Book Review: The Readers’ Room by Antoine Laurain @BelgraviaB

The Readers’ Room
Antoine Laurain
Gallic Books, September 2020
ISBN: 978-1-910477960
Hardcover

Violaine Lepage heads up the readers’ room of a prestigious Parisian publishing house. How she got the position is a story within the story. Violaine has been injured in a bad airplane accident, so she has to contend with a bad leg all through the book. Meanwhile she sees and speaks with famous authors of an earlier time, particularly her favorite, Marcel Proust. A little woo-woo here, or perhaps a bit of a wonky mind.

In the readers’ room, a group of four readers go through the hundreds, sometimes thousands of manuscripts (all on paper, for the purposes of this story) searching for the next super prize-winning best seller. Excitement abounds when young Marie finds what she believes is IT, a mystery written by someone named Camille Désencres and dealing with the deaths of four men.

To much acclaim, the book is hot off the press when the news breaks that two men have been murdered under the exact circumstances described in the book. Another is also found dead, and the book tells of a fourth. Certain they’re on the track of a killer, in a race against time the police search desperately for the author before the last death can happen.

All will be explained in the end.

I see this book is billed as a comedic mystery. Perhaps I’m losing my sense of humor, but I have to say I didn’t emit a single chuckle, never mind a belly laugh. That’s not to say the story wasn’t interesting. The characters are well-defined, the writing is good, and most of the plot follows through well. I did, however, think the reader is led to early conclusions that give no clue as to the way events work out. And really, the nonsense about everyone, including the police of two countries, being unable to discover the identity of Camille Désencres just didn’t ring true. Surely these people have heard of following the money.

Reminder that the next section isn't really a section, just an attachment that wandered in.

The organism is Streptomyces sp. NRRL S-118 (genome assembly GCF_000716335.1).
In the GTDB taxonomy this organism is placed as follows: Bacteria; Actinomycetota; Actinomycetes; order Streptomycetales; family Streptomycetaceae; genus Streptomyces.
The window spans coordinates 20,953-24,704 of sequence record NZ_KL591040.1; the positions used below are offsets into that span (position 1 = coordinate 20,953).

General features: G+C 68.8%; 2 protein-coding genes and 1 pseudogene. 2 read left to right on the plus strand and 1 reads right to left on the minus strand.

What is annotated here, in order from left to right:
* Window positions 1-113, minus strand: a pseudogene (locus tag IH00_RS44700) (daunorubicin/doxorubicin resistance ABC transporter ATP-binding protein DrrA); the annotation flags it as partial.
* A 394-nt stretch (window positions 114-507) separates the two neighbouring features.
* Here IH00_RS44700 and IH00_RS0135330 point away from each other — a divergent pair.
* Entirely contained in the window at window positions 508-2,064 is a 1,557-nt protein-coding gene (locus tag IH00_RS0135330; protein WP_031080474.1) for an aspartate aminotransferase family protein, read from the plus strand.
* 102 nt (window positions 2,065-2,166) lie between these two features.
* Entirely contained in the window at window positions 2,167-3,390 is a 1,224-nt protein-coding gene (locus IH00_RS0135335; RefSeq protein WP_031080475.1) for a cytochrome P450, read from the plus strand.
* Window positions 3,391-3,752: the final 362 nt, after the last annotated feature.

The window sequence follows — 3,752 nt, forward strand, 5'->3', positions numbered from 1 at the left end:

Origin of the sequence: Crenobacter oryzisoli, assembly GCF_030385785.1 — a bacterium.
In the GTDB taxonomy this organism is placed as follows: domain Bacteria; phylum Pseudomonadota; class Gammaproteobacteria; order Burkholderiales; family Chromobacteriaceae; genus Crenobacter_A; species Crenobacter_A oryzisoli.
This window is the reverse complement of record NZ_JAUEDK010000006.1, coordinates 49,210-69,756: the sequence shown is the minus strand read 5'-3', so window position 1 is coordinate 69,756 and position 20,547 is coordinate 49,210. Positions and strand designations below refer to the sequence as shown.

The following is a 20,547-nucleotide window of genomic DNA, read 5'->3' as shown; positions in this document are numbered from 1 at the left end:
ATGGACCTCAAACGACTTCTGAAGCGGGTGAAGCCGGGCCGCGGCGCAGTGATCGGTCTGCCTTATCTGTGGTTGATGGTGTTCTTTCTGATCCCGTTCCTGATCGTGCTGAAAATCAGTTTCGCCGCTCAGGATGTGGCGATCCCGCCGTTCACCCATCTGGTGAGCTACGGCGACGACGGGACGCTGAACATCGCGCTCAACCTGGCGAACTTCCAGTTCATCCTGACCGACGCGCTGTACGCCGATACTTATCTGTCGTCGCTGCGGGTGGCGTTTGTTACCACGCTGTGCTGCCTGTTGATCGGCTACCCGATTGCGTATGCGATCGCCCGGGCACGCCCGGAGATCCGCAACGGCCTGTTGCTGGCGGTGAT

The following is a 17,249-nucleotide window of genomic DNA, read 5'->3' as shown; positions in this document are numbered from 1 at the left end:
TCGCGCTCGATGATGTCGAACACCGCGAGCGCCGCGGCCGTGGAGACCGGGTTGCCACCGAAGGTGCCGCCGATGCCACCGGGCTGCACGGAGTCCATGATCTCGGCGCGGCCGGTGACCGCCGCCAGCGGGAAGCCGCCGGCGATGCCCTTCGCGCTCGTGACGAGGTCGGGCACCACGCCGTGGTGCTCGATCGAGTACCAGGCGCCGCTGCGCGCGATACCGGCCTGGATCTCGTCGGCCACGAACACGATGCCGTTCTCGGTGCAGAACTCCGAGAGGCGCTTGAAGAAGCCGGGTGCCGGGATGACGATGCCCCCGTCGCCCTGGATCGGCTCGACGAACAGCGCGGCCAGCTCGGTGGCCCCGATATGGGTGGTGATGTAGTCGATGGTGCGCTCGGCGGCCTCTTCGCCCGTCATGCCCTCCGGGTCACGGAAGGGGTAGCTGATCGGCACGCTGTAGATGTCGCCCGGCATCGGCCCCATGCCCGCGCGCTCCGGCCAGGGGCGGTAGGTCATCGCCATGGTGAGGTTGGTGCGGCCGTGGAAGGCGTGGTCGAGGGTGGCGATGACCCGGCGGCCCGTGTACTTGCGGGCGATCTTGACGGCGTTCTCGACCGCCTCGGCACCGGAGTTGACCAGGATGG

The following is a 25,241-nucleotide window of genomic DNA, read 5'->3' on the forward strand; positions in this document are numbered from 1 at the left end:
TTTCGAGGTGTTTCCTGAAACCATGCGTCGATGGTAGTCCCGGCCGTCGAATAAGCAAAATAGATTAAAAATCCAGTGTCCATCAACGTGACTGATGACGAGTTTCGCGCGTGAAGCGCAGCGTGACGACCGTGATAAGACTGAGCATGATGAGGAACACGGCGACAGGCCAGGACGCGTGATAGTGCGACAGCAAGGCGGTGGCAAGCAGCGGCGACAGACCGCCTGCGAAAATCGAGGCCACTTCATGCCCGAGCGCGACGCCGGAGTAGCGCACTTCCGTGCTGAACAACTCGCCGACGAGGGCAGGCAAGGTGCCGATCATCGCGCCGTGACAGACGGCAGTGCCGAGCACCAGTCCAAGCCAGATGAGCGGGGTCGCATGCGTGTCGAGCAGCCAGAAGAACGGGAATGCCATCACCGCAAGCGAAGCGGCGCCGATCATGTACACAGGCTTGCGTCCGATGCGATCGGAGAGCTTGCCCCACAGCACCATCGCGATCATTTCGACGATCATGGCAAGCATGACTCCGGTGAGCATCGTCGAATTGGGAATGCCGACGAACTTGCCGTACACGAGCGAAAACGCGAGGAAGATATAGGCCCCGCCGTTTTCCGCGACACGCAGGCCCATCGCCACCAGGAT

Reviewed by Carol Crigger, December 2020.
http://www.ckcrigger.com
Author of The Woman Who Built A Bridge (Spur Award Winner), Yester’s Ride,
Hometown Burning and Six Dancing Damsels: A China Bohannon Mystery

Book Review: The Great and the Good by Michél Deon

The Great and the Good
Michel Déon
Gallic Books, January 2017
ISBN 978-1-910477-28-1
Trade Paperback

Originally published in 1996 as La Cour Des Grands, this translation of Déon’s Gatsby-like tale by Julian Evans tells the story of Arthur Morgan, the son of a poor French widow. He has a scholarship to an Ivy League university to study business law, and his mother spends money she can ill afford to purchase a first class cabin for him on the Queen Mary. Aboard the ship he meets Professor Concannon, who is on the faculty of university and is drinking himself into a stupor, and Allan Parker, an advisor to President Eisenhower, who becomes a valuable contact for Arthur. But of more importance to Arthur are the three beautiful young people he meets and becomes infatuated with.  There is Elizabeth Murphy, a carefree  wealthy bohemian with aspirations to become an actress, and the sultry and mysterious Brazilian Augusta, who immediately captivates Arthur. Complicating matters is Augusta’s brother Getulio, a fellow student at the university who is involved in gambling and a host of illegal schemes. Arthur becomes entangled in the lives of these people, and is slowly drawn into their circle. This coming of age story, set in the 1950s, reflects on Arthur’s choices and regrets, and the paths that his friends take lead to surprising consequences.

Déon is the author of over fifty books, including The Foundling Boy and The Foundling’s War.

Reviewed by Susan Belsky, March 2017.